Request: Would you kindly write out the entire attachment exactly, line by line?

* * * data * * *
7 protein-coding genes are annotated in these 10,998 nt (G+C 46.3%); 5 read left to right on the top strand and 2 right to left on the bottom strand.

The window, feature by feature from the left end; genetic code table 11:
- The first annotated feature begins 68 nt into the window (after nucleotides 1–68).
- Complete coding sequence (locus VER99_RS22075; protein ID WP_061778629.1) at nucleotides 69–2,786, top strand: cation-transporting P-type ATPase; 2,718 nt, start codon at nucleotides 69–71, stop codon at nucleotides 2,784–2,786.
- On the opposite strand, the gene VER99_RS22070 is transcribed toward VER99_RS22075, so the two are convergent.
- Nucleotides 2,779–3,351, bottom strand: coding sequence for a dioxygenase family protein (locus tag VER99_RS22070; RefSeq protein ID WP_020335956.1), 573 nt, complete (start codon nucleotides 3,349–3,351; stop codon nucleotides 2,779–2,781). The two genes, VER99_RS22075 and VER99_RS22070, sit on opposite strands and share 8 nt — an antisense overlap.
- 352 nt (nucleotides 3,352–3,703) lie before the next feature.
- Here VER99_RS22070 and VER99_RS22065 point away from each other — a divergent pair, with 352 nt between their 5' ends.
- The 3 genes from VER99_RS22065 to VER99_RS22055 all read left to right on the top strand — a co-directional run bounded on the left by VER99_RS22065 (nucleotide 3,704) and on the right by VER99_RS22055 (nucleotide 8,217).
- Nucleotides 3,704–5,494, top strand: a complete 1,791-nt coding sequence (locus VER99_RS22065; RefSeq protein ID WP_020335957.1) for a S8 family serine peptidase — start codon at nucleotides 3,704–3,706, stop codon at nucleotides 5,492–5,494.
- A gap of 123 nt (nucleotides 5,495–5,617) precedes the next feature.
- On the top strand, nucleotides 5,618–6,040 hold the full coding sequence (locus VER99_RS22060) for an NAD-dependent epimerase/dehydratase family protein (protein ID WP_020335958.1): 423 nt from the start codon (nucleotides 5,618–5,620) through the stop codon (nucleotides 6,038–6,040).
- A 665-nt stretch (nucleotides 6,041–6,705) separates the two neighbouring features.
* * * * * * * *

7 protein-coding genes are annotated in these 10,998 nt (G+C 46.3%); 5 read left to right on the top strand and 2 right to left on the bottom strand.

The window, feature by feature from the left end; genetic code table 11:
- The first annotated feature begins 68 nt into the window (after nucleotides 1–68).
- Complete coding sequence (locus VER99_RS22075; protein ID WP_061778629.1) at nucleotides 69–2,786, top strand: cation-transporting P-type ATPase; 2,718 nt, start codon at nucleotides 69–71, stop codon at nucleotides 2,784–2,786.
- On the opposite strand, the gene VER99_RS22070 is transcribed toward VER99_RS22075, so the two are convergent.
- Nucleotides 2,779–3,351, bottom strand: coding sequence for a dioxygenase family protein (locus tag VER99_RS22070; RefSeq protein ID WP_020335956.1), 573 nt, complete (start codon nucleotides 3,349–3,351; stop codon nucleotides 2,779–2,781). The two genes, VER99_RS22075 and VER99_RS22070, sit on opposite strands and share 8 nt — an antisense overlap.
- 352 nt (nucleotides 3,352–3,703) lie before the next feature.
- Here VER99_RS22070 and VER99_RS22065 point away from each other — a divergent pair, with 352 nt between their 5' ends.
- The 3 genes from VER99_RS22065 to VER99_RS22055 all read left to right on the top strand — a co-directional run bounded on the left by VER99_RS22065 (nucleotide 3,704) and on the right by VER99_RS22055 (nucleotide 8,217).
- Nucleotides 3,704–5,494, top strand: a complete 1,791-nt coding sequence (locus VER99_RS22065; RefSeq protein ID WP_020335957.1) for a S8 family serine peptidase — start codon at nucleotides 3,704–3,706, stop codon at nucleotides 5,492–5,494.
- A gap of 123 nt (nucleotides 5,495–5,617) precedes the next feature.
- On the top strand, nucleotides 5,618–6,040 hold the full coding sequence (locus VER99_RS22060) for an NAD-dependent epimerase/dehydratase family protein (protein ID WP_020335958.1): 423 nt from the start codon (nucleotides 5,618–5,620) through the stop codon (nucleotides 6,038–6,040).
- A 665-nt stretch (nucleotides 6,041–6,705) separates the two neighbouring features.